As I continue to research my thesis on ‘quality’ television drama, I’ve become aware, as I’m reading, that particular programs are mentioned repeatedly in academic literature to the extent that they form a television canon. This is a somewhat different process of canonisation to that presented by Entertainment Weekly (USA) and discussed by David Knox over at TV Tonight. It’s closer to the canon making exercise undertaken by Glen Creeber in 50 Key Television Programs, which I discussed over at Sarsaparilla some time ago.
Perhaps what really defines the canon that I’m noticing emerging through my academic reading is that the programs are repeatedly discussed in the context of the trinity of interests in cultural studies informed research on television: text, audience, industry.
Here, programs might be nominated because they are exemplary of a given genre or they herald an important development in that same genre. In the police genre, for example, Hill Street Blues was a commercial failure in the US, but it marked a significant development in North American television, not only for its social realism, which was more reminiscent of British police drama, but, as well, it was a pioneering example of the ensemble cast, populated by a range of characters from various backgrounds, including representations of non-white and female police officers.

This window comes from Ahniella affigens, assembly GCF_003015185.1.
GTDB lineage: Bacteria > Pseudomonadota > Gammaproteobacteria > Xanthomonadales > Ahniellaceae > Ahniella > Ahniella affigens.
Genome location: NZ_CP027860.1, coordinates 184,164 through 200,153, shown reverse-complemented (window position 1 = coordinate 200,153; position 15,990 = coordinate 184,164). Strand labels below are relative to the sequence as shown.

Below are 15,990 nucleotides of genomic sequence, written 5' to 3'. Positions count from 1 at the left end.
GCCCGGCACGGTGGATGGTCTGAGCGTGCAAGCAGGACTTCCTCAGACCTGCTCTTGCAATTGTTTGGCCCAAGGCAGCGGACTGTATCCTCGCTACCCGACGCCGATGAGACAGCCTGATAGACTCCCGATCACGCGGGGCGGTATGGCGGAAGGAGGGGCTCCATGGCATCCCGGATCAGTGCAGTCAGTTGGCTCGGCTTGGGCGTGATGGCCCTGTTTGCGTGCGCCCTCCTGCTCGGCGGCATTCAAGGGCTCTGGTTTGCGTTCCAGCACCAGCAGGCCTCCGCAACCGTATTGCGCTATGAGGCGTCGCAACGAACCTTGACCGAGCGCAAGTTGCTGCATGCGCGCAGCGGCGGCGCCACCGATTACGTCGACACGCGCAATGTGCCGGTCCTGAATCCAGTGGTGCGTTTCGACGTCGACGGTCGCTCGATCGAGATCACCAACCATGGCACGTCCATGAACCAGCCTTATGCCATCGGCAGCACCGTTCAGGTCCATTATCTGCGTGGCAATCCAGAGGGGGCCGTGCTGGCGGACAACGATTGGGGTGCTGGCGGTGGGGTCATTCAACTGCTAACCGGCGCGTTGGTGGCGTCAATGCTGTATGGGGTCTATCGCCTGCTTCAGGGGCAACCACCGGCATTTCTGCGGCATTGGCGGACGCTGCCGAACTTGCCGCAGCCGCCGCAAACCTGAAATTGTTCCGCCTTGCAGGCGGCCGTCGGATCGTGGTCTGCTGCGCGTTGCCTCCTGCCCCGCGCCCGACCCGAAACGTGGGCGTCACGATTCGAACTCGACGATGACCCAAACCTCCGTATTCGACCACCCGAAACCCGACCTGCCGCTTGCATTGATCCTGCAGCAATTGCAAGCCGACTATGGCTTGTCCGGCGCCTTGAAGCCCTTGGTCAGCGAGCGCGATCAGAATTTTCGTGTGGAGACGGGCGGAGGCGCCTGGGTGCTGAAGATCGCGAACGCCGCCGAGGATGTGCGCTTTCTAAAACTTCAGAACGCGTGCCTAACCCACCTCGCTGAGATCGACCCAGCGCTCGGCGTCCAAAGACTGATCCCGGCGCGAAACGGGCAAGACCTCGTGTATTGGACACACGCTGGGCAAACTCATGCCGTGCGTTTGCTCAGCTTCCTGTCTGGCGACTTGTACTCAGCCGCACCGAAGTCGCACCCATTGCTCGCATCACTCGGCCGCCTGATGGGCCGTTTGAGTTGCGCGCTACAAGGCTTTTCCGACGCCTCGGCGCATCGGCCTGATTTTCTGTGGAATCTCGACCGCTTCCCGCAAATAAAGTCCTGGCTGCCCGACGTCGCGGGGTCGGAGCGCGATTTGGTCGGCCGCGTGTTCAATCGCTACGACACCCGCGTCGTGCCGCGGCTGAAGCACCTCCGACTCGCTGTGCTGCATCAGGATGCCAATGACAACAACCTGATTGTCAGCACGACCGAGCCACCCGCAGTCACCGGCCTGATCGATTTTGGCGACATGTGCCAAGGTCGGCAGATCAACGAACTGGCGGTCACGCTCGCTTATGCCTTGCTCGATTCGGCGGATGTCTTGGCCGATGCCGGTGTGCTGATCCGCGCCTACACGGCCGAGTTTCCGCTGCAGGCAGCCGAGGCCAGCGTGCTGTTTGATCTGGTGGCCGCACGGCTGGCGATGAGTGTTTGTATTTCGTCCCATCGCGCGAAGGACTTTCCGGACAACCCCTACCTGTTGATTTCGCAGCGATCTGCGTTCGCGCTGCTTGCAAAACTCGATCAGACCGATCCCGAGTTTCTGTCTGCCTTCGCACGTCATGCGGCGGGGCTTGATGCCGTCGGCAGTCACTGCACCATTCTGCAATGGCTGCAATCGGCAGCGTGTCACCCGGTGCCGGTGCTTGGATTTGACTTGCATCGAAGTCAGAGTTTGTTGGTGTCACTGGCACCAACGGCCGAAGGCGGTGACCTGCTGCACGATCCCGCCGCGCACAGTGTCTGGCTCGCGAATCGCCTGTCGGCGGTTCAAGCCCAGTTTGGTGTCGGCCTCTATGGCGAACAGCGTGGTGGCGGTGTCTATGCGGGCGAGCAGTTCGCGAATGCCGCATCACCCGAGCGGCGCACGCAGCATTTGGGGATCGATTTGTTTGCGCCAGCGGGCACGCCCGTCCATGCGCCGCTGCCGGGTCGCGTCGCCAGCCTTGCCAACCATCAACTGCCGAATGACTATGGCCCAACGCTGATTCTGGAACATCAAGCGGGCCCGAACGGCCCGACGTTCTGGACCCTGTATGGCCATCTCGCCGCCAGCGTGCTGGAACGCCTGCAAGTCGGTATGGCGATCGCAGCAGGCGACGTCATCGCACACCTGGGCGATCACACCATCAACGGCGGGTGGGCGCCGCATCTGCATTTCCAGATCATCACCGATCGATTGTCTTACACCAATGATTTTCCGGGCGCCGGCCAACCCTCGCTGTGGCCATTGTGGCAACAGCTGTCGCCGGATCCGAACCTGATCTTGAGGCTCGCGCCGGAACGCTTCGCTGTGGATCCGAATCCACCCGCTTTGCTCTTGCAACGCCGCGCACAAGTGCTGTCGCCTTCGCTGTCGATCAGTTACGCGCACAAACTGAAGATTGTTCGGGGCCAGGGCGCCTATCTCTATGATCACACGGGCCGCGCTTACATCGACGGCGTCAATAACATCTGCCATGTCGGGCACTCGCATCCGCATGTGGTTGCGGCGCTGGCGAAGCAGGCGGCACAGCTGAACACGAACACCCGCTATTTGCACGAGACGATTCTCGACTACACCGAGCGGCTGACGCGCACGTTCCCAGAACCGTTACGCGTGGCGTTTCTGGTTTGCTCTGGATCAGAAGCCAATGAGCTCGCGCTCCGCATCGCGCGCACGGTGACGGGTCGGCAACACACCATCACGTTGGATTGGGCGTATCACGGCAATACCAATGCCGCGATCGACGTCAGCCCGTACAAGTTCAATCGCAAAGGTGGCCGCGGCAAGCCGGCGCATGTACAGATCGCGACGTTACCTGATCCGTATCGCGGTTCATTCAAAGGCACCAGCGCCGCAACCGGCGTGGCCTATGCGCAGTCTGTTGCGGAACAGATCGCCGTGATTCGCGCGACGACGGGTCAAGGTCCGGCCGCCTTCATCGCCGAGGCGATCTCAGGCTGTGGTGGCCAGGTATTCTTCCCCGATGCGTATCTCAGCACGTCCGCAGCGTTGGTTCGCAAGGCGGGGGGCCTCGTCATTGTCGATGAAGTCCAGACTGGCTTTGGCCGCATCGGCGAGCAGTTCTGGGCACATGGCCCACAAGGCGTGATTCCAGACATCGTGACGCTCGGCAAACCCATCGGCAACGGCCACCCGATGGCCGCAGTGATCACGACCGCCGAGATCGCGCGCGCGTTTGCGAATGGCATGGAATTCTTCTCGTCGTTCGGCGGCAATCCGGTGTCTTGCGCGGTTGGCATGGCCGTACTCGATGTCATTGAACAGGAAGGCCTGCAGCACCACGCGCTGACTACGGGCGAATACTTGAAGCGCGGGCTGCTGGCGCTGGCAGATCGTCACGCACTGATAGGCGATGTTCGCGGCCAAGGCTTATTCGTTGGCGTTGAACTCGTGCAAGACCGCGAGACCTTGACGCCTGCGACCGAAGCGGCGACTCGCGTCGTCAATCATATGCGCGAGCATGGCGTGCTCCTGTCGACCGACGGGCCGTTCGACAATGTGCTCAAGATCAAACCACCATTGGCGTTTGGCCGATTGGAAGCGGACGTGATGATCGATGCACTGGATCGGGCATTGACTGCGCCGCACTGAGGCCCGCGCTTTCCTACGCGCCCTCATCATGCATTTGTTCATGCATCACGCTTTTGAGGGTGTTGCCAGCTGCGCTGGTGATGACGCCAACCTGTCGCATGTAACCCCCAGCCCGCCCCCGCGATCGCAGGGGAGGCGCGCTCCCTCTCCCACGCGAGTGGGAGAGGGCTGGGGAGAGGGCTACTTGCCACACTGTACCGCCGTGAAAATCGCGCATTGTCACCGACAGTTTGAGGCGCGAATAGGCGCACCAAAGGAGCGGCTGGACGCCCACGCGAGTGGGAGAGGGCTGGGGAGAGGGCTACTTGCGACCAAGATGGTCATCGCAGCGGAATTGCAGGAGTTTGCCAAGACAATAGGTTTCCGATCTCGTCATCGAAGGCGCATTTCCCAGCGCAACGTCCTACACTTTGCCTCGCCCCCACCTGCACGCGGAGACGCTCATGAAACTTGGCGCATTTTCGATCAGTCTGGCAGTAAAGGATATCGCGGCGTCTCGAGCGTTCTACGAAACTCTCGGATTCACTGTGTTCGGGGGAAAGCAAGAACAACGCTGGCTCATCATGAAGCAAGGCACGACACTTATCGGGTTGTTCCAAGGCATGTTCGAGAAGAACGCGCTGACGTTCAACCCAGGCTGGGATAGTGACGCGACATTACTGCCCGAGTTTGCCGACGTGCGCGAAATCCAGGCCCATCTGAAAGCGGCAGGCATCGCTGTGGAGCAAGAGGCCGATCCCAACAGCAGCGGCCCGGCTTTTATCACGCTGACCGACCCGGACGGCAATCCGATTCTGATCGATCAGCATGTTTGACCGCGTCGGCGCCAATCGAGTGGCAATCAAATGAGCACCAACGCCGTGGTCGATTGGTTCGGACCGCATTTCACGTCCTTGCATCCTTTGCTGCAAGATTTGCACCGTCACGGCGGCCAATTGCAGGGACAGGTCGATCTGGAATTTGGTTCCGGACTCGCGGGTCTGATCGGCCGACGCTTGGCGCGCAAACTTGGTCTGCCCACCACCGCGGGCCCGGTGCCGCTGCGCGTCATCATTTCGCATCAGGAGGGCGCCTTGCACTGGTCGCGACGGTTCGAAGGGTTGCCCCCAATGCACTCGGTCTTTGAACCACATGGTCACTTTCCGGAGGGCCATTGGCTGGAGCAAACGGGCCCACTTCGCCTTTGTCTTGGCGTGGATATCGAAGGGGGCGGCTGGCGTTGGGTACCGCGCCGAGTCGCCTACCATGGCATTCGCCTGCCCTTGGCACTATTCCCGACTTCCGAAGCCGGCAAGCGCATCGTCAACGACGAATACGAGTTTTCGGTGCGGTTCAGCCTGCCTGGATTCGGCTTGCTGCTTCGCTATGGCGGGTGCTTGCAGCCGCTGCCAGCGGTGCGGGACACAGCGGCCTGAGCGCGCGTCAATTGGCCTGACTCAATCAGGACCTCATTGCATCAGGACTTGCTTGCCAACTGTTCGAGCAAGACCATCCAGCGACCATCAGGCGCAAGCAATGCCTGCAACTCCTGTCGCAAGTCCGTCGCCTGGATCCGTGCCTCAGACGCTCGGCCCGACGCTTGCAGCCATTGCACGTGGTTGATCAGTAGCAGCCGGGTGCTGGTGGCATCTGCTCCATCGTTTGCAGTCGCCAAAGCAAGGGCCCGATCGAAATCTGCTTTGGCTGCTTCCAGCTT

In academe, The Sopranos emerges as a canonical text because it was conceived and produced in an industrial environment where a niche audience was valued above a mass audience; where writers and producers were not constrained by a least objectionable programming (LOP) strategy dictated by the concerns of advertisers; but could push the boundaries of the televisual form and address an adult audience with advanced cinema and tele-literacies, to say nothing of advanced incomes. The textual features for which The Sopranos is so lauded are inseparable from the business of HBO. The serial narratives for which HBO is known arise more from the necessity to maintain their subscription audiences across several seasons than any particular affinity with the serialised novel form of Charles Dickens, for example.
Alternatively a programme might be repeatedly discussed in a number of academic sources because it sustains an active fan community. A fairly substantial body of literature exists, for example, around Science Fiction programs and their fan communities, including Star Trek and Doctor Who fandom.
Just reading back over what I've written above, I'm aware that I've seemed to imply there's a fundamental difference in the kinds of values that academic and popular sources apply when judging television texts. The argument against drawing that conclusion too readily is to note the similarities between Creeber's list and the popular press nominations of Entertainment Weekly; both lists include, for example, The Sopranos, Buffy the Vampire Slayer, and The Simpsons, which suggests there is some agreement about the cultural impact of these shows, whether in terms of their subject matter or their reworking of familiar forms. Perhaps the key difference in approaches is simply one of transparency, or the amount of explanation and justification for the choices that each decides upon.